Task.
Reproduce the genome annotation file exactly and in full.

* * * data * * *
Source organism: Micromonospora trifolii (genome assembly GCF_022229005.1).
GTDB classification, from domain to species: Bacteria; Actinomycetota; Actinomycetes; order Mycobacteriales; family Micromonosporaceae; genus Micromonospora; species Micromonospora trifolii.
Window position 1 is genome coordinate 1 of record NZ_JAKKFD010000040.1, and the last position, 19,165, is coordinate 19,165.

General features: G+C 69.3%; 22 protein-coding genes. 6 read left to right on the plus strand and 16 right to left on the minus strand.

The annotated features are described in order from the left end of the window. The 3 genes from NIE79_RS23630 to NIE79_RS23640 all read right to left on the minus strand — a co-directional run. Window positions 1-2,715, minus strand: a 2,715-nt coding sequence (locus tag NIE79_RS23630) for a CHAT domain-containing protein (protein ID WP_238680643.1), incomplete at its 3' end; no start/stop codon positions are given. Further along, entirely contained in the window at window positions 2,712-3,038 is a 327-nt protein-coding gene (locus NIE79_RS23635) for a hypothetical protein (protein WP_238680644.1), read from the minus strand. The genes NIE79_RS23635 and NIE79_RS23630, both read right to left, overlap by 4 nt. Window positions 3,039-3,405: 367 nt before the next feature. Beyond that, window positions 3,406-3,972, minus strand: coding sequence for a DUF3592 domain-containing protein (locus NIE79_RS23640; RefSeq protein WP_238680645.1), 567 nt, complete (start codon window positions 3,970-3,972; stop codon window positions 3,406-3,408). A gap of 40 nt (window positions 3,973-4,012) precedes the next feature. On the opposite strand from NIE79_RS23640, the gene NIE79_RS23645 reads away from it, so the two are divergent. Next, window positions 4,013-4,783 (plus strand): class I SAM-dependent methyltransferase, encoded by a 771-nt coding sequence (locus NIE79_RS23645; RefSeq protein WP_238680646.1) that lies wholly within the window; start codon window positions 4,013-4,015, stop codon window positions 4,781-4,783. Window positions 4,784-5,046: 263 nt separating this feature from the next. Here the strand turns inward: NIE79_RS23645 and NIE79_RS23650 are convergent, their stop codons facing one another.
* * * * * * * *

Source organism: Micromonospora trifolii (genome assembly GCF_022229005.1).
GTDB classification, from domain to species: Bacteria; Actinomycetota; Actinomycetes; order Mycobacteriales; family Micromonosporaceae; genus Micromonospora; species Micromonospora trifolii.
Window position 1 is genome coordinate 1 of record NZ_JAKKFD010000040.1, and the last position, 19,165, is coordinate 19,165.

General features: G+C 69.3%; 22 protein-coding genes. 6 read left to right on the plus strand and 16 right to left on the minus strand.

The annotated features are described in order from the left end of the window. The 3 genes from NIE79_RS23630 to NIE79_RS23640 all read right to left on the minus strand — a co-directional run. Window positions 1-2,715, minus strand: a 2,715-nt coding sequence (locus tag NIE79_RS23630) for a CHAT domain-containing protein (protein ID WP_238680643.1), incomplete at its 3' end; no start/stop codon positions are given. Further along, entirely contained in the window at window positions 2,712-3,038 is a 327-nt protein-coding gene (locus NIE79_RS23635) for a hypothetical protein (protein WP_238680644.1), read from the minus strand. The genes NIE79_RS23635 and NIE79_RS23630, both read right to left, overlap by 4 nt. Window positions 3,039-3,405: 367 nt before the next feature. Beyond that, window positions 3,406-3,972, minus strand: coding sequence for a DUF3592 domain-containing protein (locus NIE79_RS23640; RefSeq protein WP_238680645.1), 567 nt, complete (start codon window positions 3,970-3,972; stop codon window positions 3,406-3,408). A gap of 40 nt (window positions 3,973-4,012) precedes the next feature. On the opposite strand from NIE79_RS23640, the gene NIE79_RS23645 reads away from it, so the two are divergent. Next, window positions 4,013-4,783 (plus strand): class I SAM-dependent methyltransferase, encoded by a 771-nt coding sequence (locus NIE79_RS23645; RefSeq protein WP_238680646.1) that lies wholly within the window; start codon window positions 4,013-4,015, stop codon window positions 4,781-4,783. Window positions 4,784-5,046: 263 nt separating this feature from the next. Here the strand turns inward: NIE79_RS23645 and NIE79_RS23650 are convergent, their stop codons facing one another.